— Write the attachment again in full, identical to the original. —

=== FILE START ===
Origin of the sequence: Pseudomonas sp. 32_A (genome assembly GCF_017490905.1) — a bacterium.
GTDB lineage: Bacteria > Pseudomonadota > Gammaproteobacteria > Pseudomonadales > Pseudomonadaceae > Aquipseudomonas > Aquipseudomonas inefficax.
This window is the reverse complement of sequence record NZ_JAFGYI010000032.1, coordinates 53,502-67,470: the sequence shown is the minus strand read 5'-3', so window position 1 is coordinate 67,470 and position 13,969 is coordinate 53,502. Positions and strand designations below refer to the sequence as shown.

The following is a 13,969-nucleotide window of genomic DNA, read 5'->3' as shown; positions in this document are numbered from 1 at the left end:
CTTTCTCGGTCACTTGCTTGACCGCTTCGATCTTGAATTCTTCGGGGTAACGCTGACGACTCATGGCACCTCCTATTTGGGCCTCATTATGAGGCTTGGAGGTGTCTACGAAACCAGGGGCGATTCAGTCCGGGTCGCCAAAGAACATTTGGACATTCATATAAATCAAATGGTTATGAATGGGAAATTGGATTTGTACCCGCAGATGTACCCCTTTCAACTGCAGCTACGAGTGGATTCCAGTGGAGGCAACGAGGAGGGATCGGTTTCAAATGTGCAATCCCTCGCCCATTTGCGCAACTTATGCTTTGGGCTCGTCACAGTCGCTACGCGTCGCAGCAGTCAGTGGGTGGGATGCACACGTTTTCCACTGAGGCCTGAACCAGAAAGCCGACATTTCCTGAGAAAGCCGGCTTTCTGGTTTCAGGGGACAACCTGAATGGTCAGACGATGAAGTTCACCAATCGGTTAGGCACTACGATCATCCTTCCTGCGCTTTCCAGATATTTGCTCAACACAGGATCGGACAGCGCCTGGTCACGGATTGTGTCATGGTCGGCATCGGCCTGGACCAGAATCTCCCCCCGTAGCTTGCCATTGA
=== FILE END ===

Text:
Origin of the sequence: Pseudomonas sp. 32_A (genome assembly GCF_017490905.1) — a bacterium.
GTDB lineage: Bacteria > Pseudomonadota > Gammaproteobacteria > Pseudomonadales > Pseudomonadaceae > Aquipseudomonas > Aquipseudomonas inefficax.
This window is the reverse complement of sequence record NZ_JAFGYI010000032.1, coordinates 53,502-67,470: the sequence shown is the minus strand read 5'-3', so window position 1 is coordinate 67,470 and position 13,969 is coordinate 53,502. Positions and strand designations below refer to the sequence as shown.

The following is a 13,969-nucleotide window of genomic DNA, read 5'->3' as shown; positions in this document are numbered from 1 at the left end:
CTTTCTCGGTCACTTGCTTGACCGCTTCGATCTTGAATTCTTCGGGGTAACGCTGACGACTCATGGCACCTCCTATTTGGGCCTCATTATGAGGCTTGGAGGTGTCTACGAAACCAGGGGCGATTCAGTCCGGGTCGCCAAAGAACATTTGGACATTCATATAAATCAAATGGTTATGAATGGGAAATTGGATTTGTACCCGCAGATGTACCCCTTTCAACTGCAGCTACGAGTGGATTCCAGTGGAGGCAACGAGGAGGGATCGGTTTCAAATGTGCAATCCCTCGCCCATTTGCGCAACTTATGCTTTGGGCTCGTCACAGTCGCTACGCGTCGCAGCAGTCAGTGGGTGGGATGCACACGTTTTCCACTGAGGCCTGAACCAGAAAGCCGACATTTCCTGAGAAAGCCGGCTTTCTGGTTTCAGGGGACAACCTGAATGGTCAGACGATGAAGTTCACCAATCGGTTAGGCACTACGATCATCCTTCCTGCGCTTTCCAGATATTTGCTCAACACAGGATCGGACAGCGCCTGGTCACGGATTGTGTCATGGTCGGCATCGGCCTGGACCAGAATCTCCCCCCGTAGCTTGCCATTGA